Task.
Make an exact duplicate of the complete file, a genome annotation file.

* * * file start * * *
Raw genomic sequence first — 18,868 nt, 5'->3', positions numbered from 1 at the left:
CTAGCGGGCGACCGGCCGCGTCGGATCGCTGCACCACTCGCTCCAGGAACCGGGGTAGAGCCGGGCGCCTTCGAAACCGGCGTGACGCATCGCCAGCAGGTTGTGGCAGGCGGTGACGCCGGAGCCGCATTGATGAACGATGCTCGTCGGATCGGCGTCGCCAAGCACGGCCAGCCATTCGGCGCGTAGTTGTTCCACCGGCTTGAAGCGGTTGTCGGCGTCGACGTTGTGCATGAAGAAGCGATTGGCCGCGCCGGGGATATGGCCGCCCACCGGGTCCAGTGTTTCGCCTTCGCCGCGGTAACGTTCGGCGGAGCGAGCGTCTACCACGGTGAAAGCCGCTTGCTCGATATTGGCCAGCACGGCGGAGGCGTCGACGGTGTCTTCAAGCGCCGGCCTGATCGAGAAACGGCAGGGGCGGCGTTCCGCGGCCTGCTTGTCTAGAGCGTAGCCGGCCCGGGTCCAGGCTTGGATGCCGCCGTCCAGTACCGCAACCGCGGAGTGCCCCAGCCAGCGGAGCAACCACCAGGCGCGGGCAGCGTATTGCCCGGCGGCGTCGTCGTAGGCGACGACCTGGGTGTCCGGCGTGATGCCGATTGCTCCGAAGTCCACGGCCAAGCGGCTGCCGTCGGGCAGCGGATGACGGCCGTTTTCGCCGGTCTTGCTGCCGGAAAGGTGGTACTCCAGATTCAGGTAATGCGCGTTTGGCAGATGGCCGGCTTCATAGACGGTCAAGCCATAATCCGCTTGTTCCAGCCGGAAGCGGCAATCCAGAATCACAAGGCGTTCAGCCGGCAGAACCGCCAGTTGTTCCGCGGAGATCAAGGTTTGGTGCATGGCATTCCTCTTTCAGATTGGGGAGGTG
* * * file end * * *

Raw genomic sequence first — 18,868 nt, 5'->3', positions numbered from 1 at the left:
CTAGCGGGCGACCGGCCGCGTCGGATCGCTGCACCACTCGCTCCAGGAACCGGGGTAGAGCCGGGCGCCTTCGAAACCGGCGTGACGCATCGCCAGCAGGTTGTGGCAGGCGGTGACGCCGGAGCCGCATTGATGAACGATGCTCGTCGGATCGGCGTCGCCAAGCACGGCCAGCCATTCGGCGCGTAGTTGTTCCACCGGCTTGAAGCGGTTGTCGGCGTCGACGTTGTGCATGAAGAAGCGATTGGCCGCGCCGGGGATATGGCCGCCCACCGGGTCCAGTGTTTCGCCTTCGCCGCGGTAACGTTCGGCGGAGCGAGCGTCTACCACGGTGAAAGCCGCTTGCTCGATATTGGCCAGCACGGCGGAGGCGTCGACGGTGTCTTCAAGCGCCGGCCTGATCGAGAAACGGCAGGGGCGGCGTTCCGCGGCCTGCTTGTCTAGAGCGTAGCCGGCCCGGGTCCAGGCTTGGATGCCGCCGTCCAGTACCGCAACCGCGGAGTGCCCCAGCCAGCGGAGCAACCACCAGGCGCGGGCAGCGTATTGCCCGGCGGCGTCGTCGTAGGCGACGACCTGGGTGTCCGGCGTGATGCCGATTGCTCCGAAGTCCACGGCCAAGCGGCTGCCGTCGGGCAGCGGATGACGGCCGTTTTCGCCGGTCTTGCTGCCGGAAAGGTGGTACTCCAGATTCAGGTAATGCGCGTTTGGCAGATGGCCGGCTTCATAGACGGTCAAGCCATAATCCGCTTGTTCCAGCCGGAAGCGGCAATCCAGAATCACAAGGCGTTCAGCCGGCAGAACCGCCAGTTGTTCCGCGGAGATCAAGGTTTGGTGCATGGCATTCCTCTTTCAGATTGGGGAGGTG